Active site formation mechanism of carbon-based oxygen reduction catalysts derived from a hyperbranched iron phthalocyanine polymer.

Hiraike Y, Saito M, Niwa H, Kobayashi M, Harada Y, Oshima M, Kim J, Nabae Y, Kakimoto MA - Nanoscale Res Lett (2015)

N 1s HXPES spectra. (a) FePc/PhRs and (b) HB-FePc catalysts, each spectrum fitted with Voigt functions followed by background subtraction by the Shirley method (dashed line). Orange, green, red, and purple solid lines are pyridine-like or FePc (NP1), pyrrole- or cyanide-like (NP2), graphite-like (NP3), and oxide (NP4) nitrogen components, respectively. (c) Structural formulae of four nitrogen components in graphite. (d) Plot of calculated nitrogen content as a function of pyrolysis temperature.
© Copyright Policy - open-access
Related In: Results  -  Collection

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Fig7: N 1s HXPES spectra. (a) FePc/PhRs and (b) HB-FePc catalysts, each spectrum fitted with Voigt functions followed by background subtraction by the Shirley method (dashed line). Orange, green, red, and purple solid lines are pyridine-like or FePc (NP1), pyrrole- or cyanide-like (NP2), graphite-like (NP3), and oxide (NP4) nitrogen components, respectively. (c) Structural formulae of four nitrogen components in graphite. (d) Plot of calculated nitrogen content as a function of pyrolysis temperature.
Mentions: Figure 7a,b shows N 1s HXPES spectra of the FePc/PhRs and HB-FePc catalysts, respectively. To reveal the chemical states of nitrogen, each spectrum was fitted with a Voigt function and decomposed into different chemical species (Figure 7c). The Gaussian width was used as a common parameter among chemical species to fit the experimental data. The Lorentzian width and asymmetric parameter α were fixed to 0.25 eV and 0.10, respectively, where α is adjusted to the mean value for the C 1s HXPES spectra. By applying the above conditions, we were able to decompose the N 1s HXPES spectra into four peaks, NP1 to NP4 [7,30,33-37]. The resultant fitting parameters and relative composition ratios of the four nitrogen components of the FePc/PhRs and HB-FePc catalysts are summarized in Tables 2 and 3, respectively. The nitrogen content of FePc/PhRs was not calculated because of contamination with indium. Peak NP1 was observed at 398.2 to 398.6 eV except for FePc, where it appeared at 399.1 eV, and can be assigned to pyridine-like nitrogen (nitrogen atoms with two carbon neighbors in an aromatic ring) [7,33,35] or nitrogen of FePc [7,30]. Considering that the majority of the Fe-N4 structure of FePc is decomposed below 600°C as revealed by Fe 2p XPS [33], NP1 is assigned to pyridine-like nitrogen. Peak NP2 (399.8 to 400.2 eV) may be a mixture of pyrrole-like nitrogen (nitrogen atoms with two carbon neighbors in a five-membered aromatic ring) [7,33] and cyanide-like nitrogen (one neighboring carbon atom with a triple bond) [34]. Peak NP3 (400.6 to 401.1 eV) can be attributed to graphite-like nitrogen, which is nitrogen with three carbon bonds incorporated into an aromatic ring [7,35-37]. The binding energy of peak NP4 varies randomly for each catalyst (403.0 to 403.6 eV). Based on the previous reports [7,33], NP4 is assigned to N-oxide groups.Figure 7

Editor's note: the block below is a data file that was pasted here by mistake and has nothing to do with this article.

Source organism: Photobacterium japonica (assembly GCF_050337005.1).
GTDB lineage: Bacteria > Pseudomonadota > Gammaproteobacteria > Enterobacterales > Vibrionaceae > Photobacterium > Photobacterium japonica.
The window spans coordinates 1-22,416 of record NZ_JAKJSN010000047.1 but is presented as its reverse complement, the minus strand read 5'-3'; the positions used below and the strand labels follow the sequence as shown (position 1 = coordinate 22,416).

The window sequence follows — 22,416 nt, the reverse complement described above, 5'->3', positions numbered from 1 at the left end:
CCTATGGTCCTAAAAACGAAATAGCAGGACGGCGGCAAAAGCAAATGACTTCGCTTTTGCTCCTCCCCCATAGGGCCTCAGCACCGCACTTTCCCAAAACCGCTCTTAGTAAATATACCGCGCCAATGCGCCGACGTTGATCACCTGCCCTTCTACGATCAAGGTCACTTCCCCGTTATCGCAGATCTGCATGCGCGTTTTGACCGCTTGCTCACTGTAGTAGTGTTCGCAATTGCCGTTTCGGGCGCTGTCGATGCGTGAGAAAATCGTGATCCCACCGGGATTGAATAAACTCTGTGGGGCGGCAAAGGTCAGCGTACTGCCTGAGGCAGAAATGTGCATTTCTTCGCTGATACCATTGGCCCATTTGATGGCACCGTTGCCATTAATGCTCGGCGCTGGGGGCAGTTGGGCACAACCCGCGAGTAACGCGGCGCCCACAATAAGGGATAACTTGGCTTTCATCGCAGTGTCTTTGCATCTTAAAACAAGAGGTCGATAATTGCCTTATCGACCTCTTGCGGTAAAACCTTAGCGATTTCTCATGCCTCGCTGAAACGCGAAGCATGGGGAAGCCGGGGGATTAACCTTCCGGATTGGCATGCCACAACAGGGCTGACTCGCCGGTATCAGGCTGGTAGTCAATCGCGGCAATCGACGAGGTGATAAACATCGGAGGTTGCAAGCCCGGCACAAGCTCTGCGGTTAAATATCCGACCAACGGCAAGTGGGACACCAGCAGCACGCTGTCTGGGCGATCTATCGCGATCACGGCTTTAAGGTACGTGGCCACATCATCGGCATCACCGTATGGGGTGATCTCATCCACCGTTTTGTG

Bottom Line: The properties of the HB-FePc catalyst are compared with those of a catalyst with high oxygen reduction reaction (ORR) activity synthesized from a mixture of iron phthalocyanine and phenolic resin (FePc/PhRs).Electrochemical measurements demonstrate that the HB-FePc catalyst does not lose its ORR activity up to 900°C, whereas that of the FePc/PhRs catalyst decreases above 700°C.Consequently, effective doping of active nitrogen species into the sp (2) carbon network of the HB-FePc catalysts may occur up to 900°C.

View Article: PubMed Central - PubMed

Affiliation: Department of Applied Chemistry, The University of Tokyo, 7-3-1 Hongo, Bunkyo-ku, Tokyo, 113-8656 Japan ; Current address: Toray Industries, Incorporated, Nihonbashi-Muromachi 2-chome, Tokyo, Japan.

ABSTRACT
Carbon-based cathode catalysts derived from a hyperbranched iron phthalocyanine polymer (HB-FePc) were characterized, and their active-site formation mechanism was studied by synchrotron-based spectroscopy. The properties of the HB-FePc catalyst are compared with those of a catalyst with high oxygen reduction reaction (ORR) activity synthesized from a mixture of iron phthalocyanine and phenolic resin (FePc/PhRs). Electrochemical measurements demonstrate that the HB-FePc catalyst does not lose its ORR activity up to 900°C, whereas that of the FePc/PhRs catalyst decreases above 700°C. Hard X-ray photoemission spectra reveal that the HB-FePc catalysts retain more nitrogen components than the FePc/PhRs catalysts between pyrolysis temperatures of 600°C and 800°C. This is because the linked structure of the HB-FePc precursor has high thermostability against nitrogen desorption. Consequently, effective doping of active nitrogen species into the sp (2) carbon network of the HB-FePc catalysts may occur up to 900°C.

No MeSH data available.